Cape Town DA politician JP Smith’s attempt at a joke – poking fun at an “unpronounceable” African name – has backfired badly on him.
Smith, the mayoral committee member for safety and security, was referring to master of ceremonies Abongile Nzelenzele at a film industry event.
“Good morning, goeie more, molweni nonke, my fellow Capetonians. So to our MC, Abongile (Nzelenzele). I’m not even gonna try that surname, dude. Too many vowels, too awkwardly placed. Need to galvanise short, compact one like me, Smith,” he said.
The Twittersphere did not respond well to the remarks and called him out for not knowing better as a public figure and a politician.
However, others came to his defence, saying the same could be said about English names and English words that were not pronounced correctly on TV and radio.
Smith said he was allocated to Langa as a councillor, which meant he spent a lot of time there and has become quite proficient with pronunciation.
“The pronunciation was not the issue. We were joking about names and other issues.” Smith said.
Political analyst Dr Ralph Mathekga said Smith’s remarks were unfortunate.
“That was supposed to be a joke, but a joke in the wrong place,” he said.
Mathekga said if anything, the moment should be used to highlight the lack of sensitivity.
“Everybody knew what he meant but it seems it left a sense of awareness,” Mathekga added.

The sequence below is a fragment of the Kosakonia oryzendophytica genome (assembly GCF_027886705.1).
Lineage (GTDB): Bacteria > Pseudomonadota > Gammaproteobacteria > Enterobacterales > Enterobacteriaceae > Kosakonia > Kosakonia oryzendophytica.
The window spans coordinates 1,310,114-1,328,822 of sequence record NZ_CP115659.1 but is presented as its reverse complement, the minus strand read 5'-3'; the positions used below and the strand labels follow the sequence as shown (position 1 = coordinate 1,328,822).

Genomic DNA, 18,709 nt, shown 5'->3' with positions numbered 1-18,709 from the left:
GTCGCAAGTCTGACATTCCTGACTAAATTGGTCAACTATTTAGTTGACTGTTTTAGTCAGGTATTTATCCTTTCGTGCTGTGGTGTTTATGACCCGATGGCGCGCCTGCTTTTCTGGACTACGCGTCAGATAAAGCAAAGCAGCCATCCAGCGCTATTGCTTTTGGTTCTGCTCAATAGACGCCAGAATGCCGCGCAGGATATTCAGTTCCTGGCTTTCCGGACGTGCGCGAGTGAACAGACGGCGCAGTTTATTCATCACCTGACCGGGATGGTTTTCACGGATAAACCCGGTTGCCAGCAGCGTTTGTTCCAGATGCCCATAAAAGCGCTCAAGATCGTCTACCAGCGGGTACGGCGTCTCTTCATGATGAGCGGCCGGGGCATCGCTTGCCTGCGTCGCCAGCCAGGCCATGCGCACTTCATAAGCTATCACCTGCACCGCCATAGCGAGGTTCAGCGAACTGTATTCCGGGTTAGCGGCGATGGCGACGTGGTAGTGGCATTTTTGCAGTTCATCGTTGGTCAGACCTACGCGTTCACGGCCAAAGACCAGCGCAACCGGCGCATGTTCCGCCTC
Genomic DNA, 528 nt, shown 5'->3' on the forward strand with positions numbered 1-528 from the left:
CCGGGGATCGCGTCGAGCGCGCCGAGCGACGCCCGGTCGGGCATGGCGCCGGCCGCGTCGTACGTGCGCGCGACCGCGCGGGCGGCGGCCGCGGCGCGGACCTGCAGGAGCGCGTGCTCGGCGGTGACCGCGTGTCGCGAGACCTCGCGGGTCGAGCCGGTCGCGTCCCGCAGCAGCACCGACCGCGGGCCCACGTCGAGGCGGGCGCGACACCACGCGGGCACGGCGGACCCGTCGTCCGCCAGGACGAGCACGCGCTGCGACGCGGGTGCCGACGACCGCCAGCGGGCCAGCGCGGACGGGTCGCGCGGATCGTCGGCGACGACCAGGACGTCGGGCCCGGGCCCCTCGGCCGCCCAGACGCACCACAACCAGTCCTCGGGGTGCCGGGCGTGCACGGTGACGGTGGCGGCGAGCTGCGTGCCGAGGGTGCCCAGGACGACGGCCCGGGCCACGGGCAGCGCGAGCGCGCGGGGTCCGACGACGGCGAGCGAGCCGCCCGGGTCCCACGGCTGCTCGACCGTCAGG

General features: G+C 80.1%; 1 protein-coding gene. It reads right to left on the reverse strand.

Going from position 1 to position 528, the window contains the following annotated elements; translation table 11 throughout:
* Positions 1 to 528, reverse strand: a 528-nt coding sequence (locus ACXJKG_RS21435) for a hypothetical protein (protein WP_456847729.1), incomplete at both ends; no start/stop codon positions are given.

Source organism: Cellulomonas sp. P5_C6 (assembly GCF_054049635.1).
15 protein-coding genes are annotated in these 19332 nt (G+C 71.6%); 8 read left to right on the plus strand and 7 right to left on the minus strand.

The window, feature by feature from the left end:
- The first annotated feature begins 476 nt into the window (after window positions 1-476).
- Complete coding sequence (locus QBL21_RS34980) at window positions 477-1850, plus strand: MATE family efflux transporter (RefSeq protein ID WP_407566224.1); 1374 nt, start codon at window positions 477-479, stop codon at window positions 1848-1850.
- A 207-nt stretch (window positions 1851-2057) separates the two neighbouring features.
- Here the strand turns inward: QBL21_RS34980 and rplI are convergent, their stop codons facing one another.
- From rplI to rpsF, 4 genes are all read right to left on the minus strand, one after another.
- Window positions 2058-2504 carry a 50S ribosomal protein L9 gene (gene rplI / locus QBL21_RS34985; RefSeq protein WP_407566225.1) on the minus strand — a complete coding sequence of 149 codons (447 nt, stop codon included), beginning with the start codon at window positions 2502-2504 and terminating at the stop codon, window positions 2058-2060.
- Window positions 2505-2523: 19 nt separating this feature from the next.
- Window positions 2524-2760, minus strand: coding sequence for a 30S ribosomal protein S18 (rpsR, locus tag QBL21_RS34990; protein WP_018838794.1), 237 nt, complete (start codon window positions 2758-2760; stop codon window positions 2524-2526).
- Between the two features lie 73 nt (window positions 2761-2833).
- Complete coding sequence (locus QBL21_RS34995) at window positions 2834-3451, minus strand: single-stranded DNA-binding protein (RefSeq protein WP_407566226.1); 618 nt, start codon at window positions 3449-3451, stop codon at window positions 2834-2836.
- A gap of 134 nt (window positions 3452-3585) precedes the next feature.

He said part of the solution was to accept uncomfortable conversations.
“If you can, help people strike a better conversation because we always blame each other,” he said.
Political analyst Daniel Silke said being in the public eye, one has to be sensitive to languages or names.
“Public representatives need to be sensitive and perhaps avoid a heavy-handed attempt at comedy, especially in what is a relatively sensitive arena in South African politics at the moment.”
Silke said Smith might have learned a valuable lesson in being careful of how funny you think you are when you’re not – but has little political relevance to the DA.
“All sorts of people have difficulties with names. We see it even in parliament where some of the honourable members also struggle with names,” Silke added.
He said Smith’s comments were not abrasive or malicious.
“There are added sensitivities in South Africa around attempting to pronounce names they were not familiar with, whether it was individual or place names.”
Silke, however, said there were much bigger issues in SA that need a cooperative approach and this wasn’t on top of the agenda.